Why We Won't Be Supporting MQA
Schiit Clarifies Position on a Proposed Audio Format
May 26th, 2016, Valencia, CA. Today, Schiit Audio announced that they would not be supporting MQA, a proprietary audio format claiming “studio quality sound you can stream or download.” Schiit Audio feels that it is important to support its customers—and potential customers—by clarifying the company’s position on MQA, so that they may choose another DAC provider that backs the format, if they feel it is important to them.
“Although there are still many questions to be answered about MQA, we feel we know enough to make a decision,” said Jason Stoddard, Schiit’s Co-Founder.
Stoddard outlined the primary reasons:
1. We believe that supporting MQA means handing over the entire recording industry to an external standards organization. MQA wants:
- Licensing fees from the recording studios
- Licensing fees from the digital audio product manufacturers
- Hardware or software access/insight into the DAC or player
- Subscription fees from every listener via Tidal, and/or royalties from purchases of re-releases by the recording industry
2. Our experience with standards-driven industries is sub-par. Consider the surround market. Companies making surround processors now have to support a dizzying array of different standards, none of which is a market differentiator, and the exclusion of any single standard can mean commercial failure. The result is a market in which competition is stifled and consumers are confused.
3. We don’t believe MQA is a differentiator for high-end DACs if it is available on phones. Consider SRS, the Sound Retrieval System, as an instructive example. Before being acquired by DTS, it claimed to be on “over a billion devices.” However, there is little evidence any consumers considered SRS a must-have, differentiating technology.
4. We consider MQA to be yet another “format distraction” that makes high-end audio more confusing and insular. This is a reflection of our position in the market—nearly 1/3 of our revenue is from $99 and under products, and we have one of the youngest customer bases in the industry. It is our experience that when someone starts getting into great audio, they just want a product that will make their current music sound better, rather than one that requires additional investment in streaming subscriptions or new releases.
5. We feel that, even from a market perspective, many questions need to be answered. When will we see MQA on Tidal? At what cost? What percentage of the library will be MQA? How many releases should we expect to see from Warner in the next 12 months? What will be the cost? Again, a historic example may be cautionary. Consider Sony and DSD. DSD is a Sony technology that they promoted, and yet they released very few recordings in DSD.
Mike Moffat concurred, saying, “In addition to the market questions outlined by my partner, there are many performance questions (about MQA) that cause great concern. Actual decoded bit depth for both MQA and non-MQA DACs, claims of ‘lossless,’ the need for MQA to tweak their decode algorithm for a specific DAC (and their ability to perform this optimization on-schedule for a DAC manufacturer who might be, well, a little smaller than HTC,) the impact on the DAC manufacturer’s own proprietary technology and product development, and the impact on the DAC manufacturer’s own competitiveness.”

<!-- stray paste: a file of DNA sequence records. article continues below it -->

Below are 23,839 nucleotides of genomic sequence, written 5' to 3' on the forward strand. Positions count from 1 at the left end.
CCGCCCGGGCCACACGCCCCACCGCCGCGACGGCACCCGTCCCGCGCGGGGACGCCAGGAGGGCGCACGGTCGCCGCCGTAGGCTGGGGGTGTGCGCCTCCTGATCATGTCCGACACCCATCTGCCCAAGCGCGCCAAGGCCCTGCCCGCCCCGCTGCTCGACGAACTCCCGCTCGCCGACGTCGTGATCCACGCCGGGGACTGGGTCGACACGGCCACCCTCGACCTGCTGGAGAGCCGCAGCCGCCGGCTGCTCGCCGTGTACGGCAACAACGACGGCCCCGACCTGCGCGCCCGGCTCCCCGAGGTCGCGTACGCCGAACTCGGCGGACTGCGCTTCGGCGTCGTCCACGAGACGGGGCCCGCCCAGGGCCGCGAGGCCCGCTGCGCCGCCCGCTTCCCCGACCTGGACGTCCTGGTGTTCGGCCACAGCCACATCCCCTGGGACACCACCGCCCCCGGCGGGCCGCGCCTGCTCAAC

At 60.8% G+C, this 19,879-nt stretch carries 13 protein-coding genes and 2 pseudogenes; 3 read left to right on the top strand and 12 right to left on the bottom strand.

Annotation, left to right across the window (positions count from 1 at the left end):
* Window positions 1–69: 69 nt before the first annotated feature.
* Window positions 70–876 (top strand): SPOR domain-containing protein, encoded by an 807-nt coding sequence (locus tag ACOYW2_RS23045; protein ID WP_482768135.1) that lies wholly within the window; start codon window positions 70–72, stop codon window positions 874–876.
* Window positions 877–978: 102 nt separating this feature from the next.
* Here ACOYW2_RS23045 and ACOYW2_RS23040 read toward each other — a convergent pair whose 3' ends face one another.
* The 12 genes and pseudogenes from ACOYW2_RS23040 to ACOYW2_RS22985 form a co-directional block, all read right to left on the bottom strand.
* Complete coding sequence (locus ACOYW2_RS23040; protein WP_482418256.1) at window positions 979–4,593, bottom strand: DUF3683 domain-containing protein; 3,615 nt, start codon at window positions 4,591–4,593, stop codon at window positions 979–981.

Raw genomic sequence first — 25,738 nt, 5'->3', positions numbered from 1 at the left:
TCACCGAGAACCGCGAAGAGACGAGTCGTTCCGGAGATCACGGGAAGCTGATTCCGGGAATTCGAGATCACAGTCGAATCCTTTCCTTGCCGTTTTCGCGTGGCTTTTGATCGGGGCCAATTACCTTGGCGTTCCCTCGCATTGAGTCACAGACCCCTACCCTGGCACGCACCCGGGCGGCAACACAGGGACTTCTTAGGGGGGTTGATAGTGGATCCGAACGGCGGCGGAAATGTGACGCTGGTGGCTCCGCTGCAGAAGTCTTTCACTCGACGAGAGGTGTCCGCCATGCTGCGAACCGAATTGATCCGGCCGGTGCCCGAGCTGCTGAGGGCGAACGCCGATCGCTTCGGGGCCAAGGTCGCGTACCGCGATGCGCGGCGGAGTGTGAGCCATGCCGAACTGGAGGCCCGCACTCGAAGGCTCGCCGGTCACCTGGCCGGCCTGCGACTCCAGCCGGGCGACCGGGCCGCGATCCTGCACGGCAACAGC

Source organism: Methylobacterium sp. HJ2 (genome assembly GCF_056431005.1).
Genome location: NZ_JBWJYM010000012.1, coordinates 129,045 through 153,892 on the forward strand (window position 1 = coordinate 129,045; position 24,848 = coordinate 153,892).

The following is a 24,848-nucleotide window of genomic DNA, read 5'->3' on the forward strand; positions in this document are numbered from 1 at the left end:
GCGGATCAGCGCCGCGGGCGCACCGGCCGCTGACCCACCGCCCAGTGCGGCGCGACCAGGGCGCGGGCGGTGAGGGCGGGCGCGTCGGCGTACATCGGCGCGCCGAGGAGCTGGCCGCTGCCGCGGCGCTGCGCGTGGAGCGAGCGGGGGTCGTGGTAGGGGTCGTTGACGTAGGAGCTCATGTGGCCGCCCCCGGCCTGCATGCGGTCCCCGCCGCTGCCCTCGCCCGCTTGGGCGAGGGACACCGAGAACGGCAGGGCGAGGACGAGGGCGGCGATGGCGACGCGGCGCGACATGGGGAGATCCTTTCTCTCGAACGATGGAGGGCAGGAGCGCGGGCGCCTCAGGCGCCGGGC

Moffat further opined that Schiit Audio considers the further development of in support of the primary 16/44.1 PCM format to be of the most value to its customers, citing extremely strong sales of Schiit Audio’s multibit DAC products, and the positive reception to its “DACs for the music you have, not the music you have to buy,” message.
Asked if there was any chance Schiit Audio might support MQA if it became the dominant format in the market, Moffat answered, “If it becomes the dominant audio technology, or even a very popular second-place format, we would have to evaluate it in the same way we evaluate other lossy compression standards, such as home theater surround formats, Bluetooth codecs, and MP3 variants.”
About Schiit Audio
Founded in June 2010 by Jason Stoddard and Mike Moffat, Schiit has grown into a leader in the "personal audio" market, with a wide range of products spanning DACs, headphone amplifiers, and preamplifiers, from $49 to $2299. Schiit is also a leader in the direct sale of audio products.
Jason Stoddard was the former engineering lead at Sumo, designing power amps that included Polaris II, Polaris III, Andromeda III, Ulysses, Ulysses II, The Ten, The Five, as well as preamplifiers including Athena II, Diana, and Artemis, and Sumo’s first digital line: Axiom and Theorem.
Mike Moffat was the founder of Theta, Theta Digital, and Angstrom, and his audio history covers an impressive list of firsts, including the first standalone DAC, the Theta DSPre, the first use of digital signal processing and bit-perfect digital filter algorithms, the first DTS surround processor, and more.